Foliotek Blog

How to Set Measurable Goals

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Cheesy joke that doesn't make sense, right? That's the point! There is a clear difference between bikes and tigers. The same holds true for Goals and Measurable Goals. While some claim they are the same because they both focus on accomplishing a task, measurable goals take it a step further to give greater focus on how you got to the 'what'.

So how do you take an ordinary goal like 'be more organized' and turn it into one that you can measure? We first have to start at the basics; think about the specifics when planning your goal like you would when planning a road trip:

CURRENT LOCATION:
Where are you now? (What are you currently doing to meet your goal?)

DESTINATION:
What is the end result when completing your goal? (Set your final expectation before knowing how to get there!)

DIRECTIONS:
What steps can you take to get better? (These will all be measurable tasks towards completing your goal)

By creating specific, measurable tasks, you are able to keep track of your goal and easily see when you make progress. So, how do you make something measurable? Remember: don't make your goal so huge that you'll never be able to meet it. Break down your goal into manageable tiers that help you figure out different areas of your goal to focus on. In the example below, we've split the overall goal of 'be more organized' down to mean an organized desk, inbox, and notes.

Next list tasks that you can do to make that specific area of your goal successful and include a number in each task. By including a number, you force yourself to measure the task in some way (red text in the example below). For example, you know you're taking steps to meet your goal when you spend three minutes each day putting supplies where they are supposed to go on your desk.

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By doing this, you are setting yourself up for success in meeting your goals! Once you get in the habit of meeting your daily tasks, you can create new tasks that help you continue to meet your goal or even create a new goal to work on.

As I mentioned in the How to Take Initiative blog post, "Change can take time, and even though your colleagues or employer may not notice a change, take encouragement in knowing that you are working behind-the-scenes to improve yourself!"

What goal will you work on first?


Lessons from My Part-Time Job

Warning: Lessons from a part-time job during college used to acquire a full-time “adult” job can lead to job advancement, insurance benefits, consistent scheduling, and stable income. Proceed with caution.

I used to dread telling my peers where I worked while I was getting my degree. There is something rather lackluster about being a part-time employee at an indoor playground while in college. It felt like everyone else had locked down internships in their fields, and there I was working what many people considered a “high school students” job. I’d spend my afternoons and weekends singing ‘Happy Birthday’ on repeat, cutting (eating) cake, locating lost parents, cleaning up various bodily fluids (too much info?), giving away prizes, and I couldn’t help but wonder ...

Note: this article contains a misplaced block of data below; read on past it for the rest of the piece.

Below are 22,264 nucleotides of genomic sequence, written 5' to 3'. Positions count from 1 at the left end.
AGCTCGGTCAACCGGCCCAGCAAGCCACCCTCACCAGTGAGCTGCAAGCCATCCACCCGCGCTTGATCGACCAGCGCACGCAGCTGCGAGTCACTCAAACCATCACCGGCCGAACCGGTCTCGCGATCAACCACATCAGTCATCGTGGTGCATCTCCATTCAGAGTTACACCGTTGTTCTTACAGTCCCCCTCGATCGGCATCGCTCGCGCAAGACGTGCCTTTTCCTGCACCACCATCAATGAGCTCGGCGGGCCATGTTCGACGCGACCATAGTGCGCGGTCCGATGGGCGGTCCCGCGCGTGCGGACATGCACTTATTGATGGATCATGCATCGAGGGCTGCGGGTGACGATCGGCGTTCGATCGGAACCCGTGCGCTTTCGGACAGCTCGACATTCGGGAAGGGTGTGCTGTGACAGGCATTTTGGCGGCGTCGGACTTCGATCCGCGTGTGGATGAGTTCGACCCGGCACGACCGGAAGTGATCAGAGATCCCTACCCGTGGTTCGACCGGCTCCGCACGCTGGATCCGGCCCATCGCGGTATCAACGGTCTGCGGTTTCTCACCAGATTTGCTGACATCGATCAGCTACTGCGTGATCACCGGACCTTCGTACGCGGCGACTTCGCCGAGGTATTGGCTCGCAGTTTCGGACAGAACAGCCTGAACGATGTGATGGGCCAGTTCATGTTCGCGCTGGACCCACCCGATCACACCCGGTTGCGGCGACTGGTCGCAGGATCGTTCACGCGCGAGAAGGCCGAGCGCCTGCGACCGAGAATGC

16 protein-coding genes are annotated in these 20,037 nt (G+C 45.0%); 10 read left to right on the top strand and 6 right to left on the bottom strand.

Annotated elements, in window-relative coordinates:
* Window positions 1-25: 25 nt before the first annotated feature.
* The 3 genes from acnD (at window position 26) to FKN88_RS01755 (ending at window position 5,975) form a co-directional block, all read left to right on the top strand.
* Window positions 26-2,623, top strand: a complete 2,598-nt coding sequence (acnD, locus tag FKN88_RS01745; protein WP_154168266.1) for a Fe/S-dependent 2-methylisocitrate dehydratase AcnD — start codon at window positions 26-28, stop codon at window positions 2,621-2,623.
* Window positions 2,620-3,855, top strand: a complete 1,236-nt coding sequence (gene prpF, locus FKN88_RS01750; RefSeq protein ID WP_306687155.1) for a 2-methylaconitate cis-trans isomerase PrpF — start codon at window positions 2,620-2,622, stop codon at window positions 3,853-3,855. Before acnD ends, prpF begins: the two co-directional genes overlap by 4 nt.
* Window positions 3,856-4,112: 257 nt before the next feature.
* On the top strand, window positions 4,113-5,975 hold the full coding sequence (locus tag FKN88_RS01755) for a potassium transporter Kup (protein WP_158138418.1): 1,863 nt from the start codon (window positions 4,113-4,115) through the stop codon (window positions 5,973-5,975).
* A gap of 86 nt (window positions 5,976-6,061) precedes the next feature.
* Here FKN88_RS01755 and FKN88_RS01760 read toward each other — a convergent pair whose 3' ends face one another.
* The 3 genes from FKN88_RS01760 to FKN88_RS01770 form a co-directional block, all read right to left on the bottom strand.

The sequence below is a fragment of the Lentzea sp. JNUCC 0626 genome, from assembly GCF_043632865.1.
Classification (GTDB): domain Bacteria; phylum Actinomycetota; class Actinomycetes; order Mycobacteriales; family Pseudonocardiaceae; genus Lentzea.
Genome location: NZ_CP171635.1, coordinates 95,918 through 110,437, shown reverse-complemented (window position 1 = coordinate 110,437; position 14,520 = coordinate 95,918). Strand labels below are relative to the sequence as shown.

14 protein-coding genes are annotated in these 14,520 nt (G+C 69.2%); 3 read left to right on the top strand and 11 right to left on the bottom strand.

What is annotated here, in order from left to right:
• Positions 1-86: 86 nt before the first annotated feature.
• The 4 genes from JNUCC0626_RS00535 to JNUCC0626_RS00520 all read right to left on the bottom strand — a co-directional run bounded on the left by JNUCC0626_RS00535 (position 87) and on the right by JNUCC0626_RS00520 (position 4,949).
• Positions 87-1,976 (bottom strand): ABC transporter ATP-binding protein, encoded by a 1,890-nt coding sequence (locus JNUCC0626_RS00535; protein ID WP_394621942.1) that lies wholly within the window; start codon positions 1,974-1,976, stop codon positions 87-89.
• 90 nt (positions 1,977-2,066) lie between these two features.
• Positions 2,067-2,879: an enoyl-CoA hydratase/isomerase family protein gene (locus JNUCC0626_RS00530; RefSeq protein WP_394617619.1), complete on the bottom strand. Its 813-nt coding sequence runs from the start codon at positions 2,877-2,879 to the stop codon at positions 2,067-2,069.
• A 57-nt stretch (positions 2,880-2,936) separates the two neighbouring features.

“How can I possibly turn this into relatable work experience in the future?”

Part-time jobs are generally temporary and should be used as a stepping stone to get from where you are now to where you want to be. Despite how “unprofessional” your job may seem to others, if you look hard enough, there are lessons for you to learn that any potential employer will recognize and identify with in their own experiences.

Lesson 1: Communication Skills

You’ll develop essential teamwork skills and invaluable communication experience with people from all different walks of life whether it be customers (or their kids!), fellow staff members, or managers. Many part-time jobs take place in fast-paced environments requiring individuals to step out of their shells and communicate effectively to get the task completed in a timely manner (or else face the consequences of unhappy customers).

Lesson 2: Time Management

This is one of the most valuable skills you can possess as a student and future working professional. This will come from a phase of trial and error. Some days, you’ll oversleep and run into work just barely on time without realizing your socks don’t match. Other days, you will have had time to make the bed, fix breakfast, enjoy a nice cup of coffee, walk the dog, and still get to work 15 minutes early. Despite those rough days, you’ll get a sense of how long your daily routine takes and learn to allot enough time in the future.

Lesson 3: Handling Stressful Situations

This will look different for everyone depending on what your part-time job entails. For me, this was the entire computer system shutting down on a rainy Saturday (prime weather for the indoor playground business). The computer system controls literally everything in the building from all monetary transactions to the arcade games. Now, I could have chosen to freak out. Instead, I handled the situation with grace and clarity. I provided the customers with necessary updates while using alternative methods for transactions which allowed us to avoid the potential uproar.

Regardless of how you earned your work experience, take solace in knowing that you learned valuable lessons in the process. And when the interviewer asks you to discuss your resume and job experience, answer with confidence because you got this!